This guide contains a very simple, yet powerful Machine Learning technique to filter the spam!

Multinomial Naive Bayes with minimal preprocessing yields incredible results! I was quite amazed by it’s efficiency to learn from text.

Please know, this technique is derived from Applied Text Mining in Python course by University of Michingan, which I highly recommend to anyone in Computer Science and Machine Learning.

Ok, let’s dive in.

First we need data. You can get spam.csv here. The file contains labeled data to train our model on. Usually this is data labeled manually by humans or users.

``````import pandas as pd
import numpy as np

spam_data['target'] = np.where(spam_data['target']=='spam',1,0)
``````
``````0	Go until jurong point, crazy.. Available only ...	0
1	Ok lar... Joking wif u oni...	0
2	Free entry in 2 a wkly comp to win FA Cup fina...	1
3	U dun say so early hor... U c already then say...	0
4	Nah I don't think he goes to usf, he lives aro...	0
5	FreeMsg Hey there darling it's been 3 week's n...	1
6	Even my brother is not like to speak with me. ...	0
7	As per your request 'Melle Melle (Oru Minnamin...	0
8	WINNER!! As a valued network customer you have...	1
9	Had your mobile 11 months or more? U R entitle...	1 ```
``````

The next step would be splitting the datasets into Train and Test portions, using `train_test_split`.

``````from sklearn.model_selection import train_test_split

X_train, X_test, y_train, y_test = train_test_split(spam_data['text'],
spam_data['target'],
random_state=0)
``````

### Preprocess data

Now we need to preprocess data into so-called term-matrix. It is a two-dimensional matrix where each row is a corresponding sample and each token (word) is presented as a feature - a column. The values are the number of token occurence in each sample.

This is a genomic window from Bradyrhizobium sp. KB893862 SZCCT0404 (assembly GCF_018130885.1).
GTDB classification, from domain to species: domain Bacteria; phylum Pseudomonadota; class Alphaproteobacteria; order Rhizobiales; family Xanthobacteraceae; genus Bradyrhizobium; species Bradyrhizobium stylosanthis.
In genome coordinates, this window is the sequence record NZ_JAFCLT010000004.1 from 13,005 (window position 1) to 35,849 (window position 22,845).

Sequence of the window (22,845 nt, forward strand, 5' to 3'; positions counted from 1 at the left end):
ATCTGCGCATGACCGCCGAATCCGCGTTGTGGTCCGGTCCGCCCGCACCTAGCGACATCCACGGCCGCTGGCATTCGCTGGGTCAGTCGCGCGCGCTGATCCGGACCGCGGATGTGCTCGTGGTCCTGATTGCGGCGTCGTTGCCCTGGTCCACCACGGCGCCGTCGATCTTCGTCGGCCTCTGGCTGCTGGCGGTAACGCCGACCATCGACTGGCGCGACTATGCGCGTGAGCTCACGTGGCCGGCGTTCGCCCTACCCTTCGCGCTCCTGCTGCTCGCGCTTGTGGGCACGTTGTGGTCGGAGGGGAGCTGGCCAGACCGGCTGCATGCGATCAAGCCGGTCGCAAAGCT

`sklearn` provides a tool `CountVecotrizer`, which essentially does all the heavy lifting of preprocessing: tokenizes, transforms data to a matrix and also comes with a bunch of other useful parameters, such as presenting features as ngrams of words or filtering out the stopwords.

Ok, great, all we need is to run it.

``````from sklearn.feature_extraction.text import CountVectorizer

vectorizer = CountVectorizer() # Instantiate vectorizer
X_vect_matrix = vectorizer.fit_transform(X_train) # Generate term document matrix of tokens
``````

### Train the model

We have the matrix! We can now train the Multinomial Bayes Model.

``````from sklearn.naive_bayes import MultinomialNB
from sklearn.metrics import roc_auc_score

bayes_model = MultinomialNB(alpha=0.1) # Instantiate Multinomial Naive Bayes with slight smoothing parameter 0.1
bayes_model.fit(X_vect_matrix, y_train) # Train Bayes
``````
``````MultinomialNB(alpha=0.1, class_prior=None, fit_prior=True)
``````

Few lines of code and our model is trained.

Now we can see result! (Remember that X_test should be similarly transformed into term-matrix)

``````predictions = bayes_model.predict(vectorizer.transform(X_test)) # Obtain predictions using X_test transformed to a term document matrix.
auc = roc_auc_score(y_test,predictions) # Measure roc_auc

print(auc)
``````
``````0.972081218274 ​
``````

97.2%! Spectacular, isn’t it? With just a few lines of code.

Yes, usually text preprocessing requires much more effort and even ingenuity to engineer new features in case of Machine Learning. Yet, Naive Bayes handles such tasks really good.

Good Luck:)